Zimbabwe’s Mazowe gold mine to retrench hundreds of employees

Photo for illustrative purposes.

Photo for illustrative purposes.

The company has faced allegations that it’s been moving the money it’s making out of the country and so lacks working capital.

Hundreds of Mazowe Mine employees will reportedly lose their jobs after the company was put under care and maintenance in Zimbabwe.

Mazowe Mine is part of the Metallon Corporation group, which includes How Mine, Mazowe Mine, Shamva, and Redwing Mine. The employees have reportedly been given three months’ notice pending dismissal.

“Workers have been given three-month notices pending dismissal. The workers are now rendered jobless and will be waiting for their packages in five months,” a source said.

A letter reportedly signed by acting managing director Joseph Chifamba confirmed that workers at Mazowe Mine were being retrenched.

The letter addressed to workers reads: “Please be advised that due to restructuring your position has become redundant and, accordingly, you are hereby given three months’ notice of termination of your employment. The notice period will run from 1st September 2018 to 30th November 2018. In line with the Labour Act, a retrenchment package is being negotiated in the Works Council.”

Unconfirmed reports also claimed that 200 workers at Shamva Gold Mine had also been served with notices to terminate employment.

Despite posting positive production and financial results for the past two years, the gold mining group has been facing problems, including non-payment of salaries amid allegations of externalisation of mining proceeds which deprived the company of working capital. The group is currently facing allegations of externalising over US$30 million (R440 million).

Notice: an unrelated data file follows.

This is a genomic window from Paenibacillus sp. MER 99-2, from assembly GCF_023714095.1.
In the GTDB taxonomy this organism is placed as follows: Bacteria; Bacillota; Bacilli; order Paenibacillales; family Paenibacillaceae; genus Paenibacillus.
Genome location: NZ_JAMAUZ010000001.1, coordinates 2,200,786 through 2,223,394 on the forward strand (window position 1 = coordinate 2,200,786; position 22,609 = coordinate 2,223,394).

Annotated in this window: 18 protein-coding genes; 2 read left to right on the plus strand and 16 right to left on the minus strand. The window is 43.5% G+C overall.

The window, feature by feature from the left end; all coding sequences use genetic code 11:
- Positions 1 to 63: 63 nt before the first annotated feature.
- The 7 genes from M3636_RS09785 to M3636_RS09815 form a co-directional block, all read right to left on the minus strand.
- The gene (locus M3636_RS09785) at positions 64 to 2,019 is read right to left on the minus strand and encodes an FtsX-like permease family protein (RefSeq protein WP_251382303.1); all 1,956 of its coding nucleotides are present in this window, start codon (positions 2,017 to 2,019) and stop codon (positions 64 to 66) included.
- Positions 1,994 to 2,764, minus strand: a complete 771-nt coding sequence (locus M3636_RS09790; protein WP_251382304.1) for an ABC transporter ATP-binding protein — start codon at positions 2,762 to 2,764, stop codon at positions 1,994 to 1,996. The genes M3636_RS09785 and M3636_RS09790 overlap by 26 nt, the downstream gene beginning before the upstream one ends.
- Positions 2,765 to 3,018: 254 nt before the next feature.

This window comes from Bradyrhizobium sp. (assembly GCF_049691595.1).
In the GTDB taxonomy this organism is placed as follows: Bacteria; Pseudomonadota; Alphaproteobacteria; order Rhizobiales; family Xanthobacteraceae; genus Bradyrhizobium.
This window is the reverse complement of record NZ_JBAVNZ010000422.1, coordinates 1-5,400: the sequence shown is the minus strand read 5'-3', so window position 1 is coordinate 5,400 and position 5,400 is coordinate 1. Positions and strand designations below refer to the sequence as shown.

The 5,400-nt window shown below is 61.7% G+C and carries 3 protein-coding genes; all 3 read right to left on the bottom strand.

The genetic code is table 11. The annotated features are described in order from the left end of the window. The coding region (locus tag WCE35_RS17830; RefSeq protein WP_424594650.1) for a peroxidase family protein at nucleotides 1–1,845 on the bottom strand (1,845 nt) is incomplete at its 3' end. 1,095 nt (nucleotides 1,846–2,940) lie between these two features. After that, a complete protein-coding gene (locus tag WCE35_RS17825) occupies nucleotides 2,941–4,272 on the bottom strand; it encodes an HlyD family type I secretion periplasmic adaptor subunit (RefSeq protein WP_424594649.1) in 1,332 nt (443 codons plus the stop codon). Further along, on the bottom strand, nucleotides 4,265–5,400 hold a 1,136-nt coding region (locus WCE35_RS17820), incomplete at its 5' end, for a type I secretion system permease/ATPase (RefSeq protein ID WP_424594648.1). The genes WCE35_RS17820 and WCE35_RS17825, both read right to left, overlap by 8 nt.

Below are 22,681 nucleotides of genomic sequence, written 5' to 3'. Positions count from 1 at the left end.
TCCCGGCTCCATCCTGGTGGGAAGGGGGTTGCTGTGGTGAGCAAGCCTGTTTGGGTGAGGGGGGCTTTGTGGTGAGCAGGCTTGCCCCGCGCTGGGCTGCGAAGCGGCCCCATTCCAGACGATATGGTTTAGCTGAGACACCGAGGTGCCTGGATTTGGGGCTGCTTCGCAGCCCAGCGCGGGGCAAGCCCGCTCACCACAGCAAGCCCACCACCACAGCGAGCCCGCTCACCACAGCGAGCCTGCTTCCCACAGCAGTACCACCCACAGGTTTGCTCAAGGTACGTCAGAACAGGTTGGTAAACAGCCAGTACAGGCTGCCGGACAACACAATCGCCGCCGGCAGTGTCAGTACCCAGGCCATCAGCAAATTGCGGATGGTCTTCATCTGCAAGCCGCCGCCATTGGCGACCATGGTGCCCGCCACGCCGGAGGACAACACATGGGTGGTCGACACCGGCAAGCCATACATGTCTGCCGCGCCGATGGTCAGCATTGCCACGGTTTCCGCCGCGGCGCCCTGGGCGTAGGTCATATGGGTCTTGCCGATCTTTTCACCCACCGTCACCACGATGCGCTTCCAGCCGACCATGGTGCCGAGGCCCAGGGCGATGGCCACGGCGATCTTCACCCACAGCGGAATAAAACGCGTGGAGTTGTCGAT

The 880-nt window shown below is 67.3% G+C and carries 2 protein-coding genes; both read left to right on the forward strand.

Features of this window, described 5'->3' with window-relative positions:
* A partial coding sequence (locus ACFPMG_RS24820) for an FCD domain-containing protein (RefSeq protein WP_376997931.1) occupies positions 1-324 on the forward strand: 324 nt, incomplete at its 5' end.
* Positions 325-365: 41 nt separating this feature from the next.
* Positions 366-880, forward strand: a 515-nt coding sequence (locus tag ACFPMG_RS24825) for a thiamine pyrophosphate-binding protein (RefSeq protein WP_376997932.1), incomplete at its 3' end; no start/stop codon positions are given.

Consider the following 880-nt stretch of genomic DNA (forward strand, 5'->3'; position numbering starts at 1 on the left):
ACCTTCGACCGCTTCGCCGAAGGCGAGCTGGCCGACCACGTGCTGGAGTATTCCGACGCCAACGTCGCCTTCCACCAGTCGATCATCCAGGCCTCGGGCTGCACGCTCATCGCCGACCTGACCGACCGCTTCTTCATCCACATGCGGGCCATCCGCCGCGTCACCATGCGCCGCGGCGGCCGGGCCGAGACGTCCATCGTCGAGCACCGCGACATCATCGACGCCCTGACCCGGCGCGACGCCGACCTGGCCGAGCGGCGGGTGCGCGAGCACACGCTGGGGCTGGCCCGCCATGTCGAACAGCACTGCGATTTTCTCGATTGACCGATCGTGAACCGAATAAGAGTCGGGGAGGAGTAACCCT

Zimbabwe Congress of Trade Unions (ZCTU) secretary general Japhet Moyo said, “If these reports are a reflection of what is happening in the mining sector, particularly in these mentioned companies, then it is a sad situation.

“Remember that during the election period we were being told of megadeals and one company in the mining industry promised it was going to employ 15,000 workers. This development, if confirmed, is contrary to what we were being promised. We hope this has nothing to do with the disputed elections; something which, as labour, we spoke about before the vote that this country cannot afford another disputed election outcome,” Moyo said.

But in a statement on their website, Gold Fields of Mazowe (Private) Limited (GFM), the parent company of Mazowe Mine, said, “GFM is currently undergoing a re-engineering of its operations. The company has suspended underground mining to focus on accelerated mine development, which will lead to future mechanisation and volume mining.

“Production is continuing from the newly commissioned 60,000 tons-per-month sands plant. Comprehensive surface and underground exploration is ongoing and underground mining is set to resume by 2021. Alongside these changes there is a rationalisation of labour.

“A number of positions will be placed on shifts/short-time while reviews of operations are under way. These measures have been implemented in order to reduce costs, increase productivity, and ensure the long-term viability of GFM for the benefit of employees and all stakeholders,” the statement said.

– African News Agency (ANA)

 

 

 

 

 

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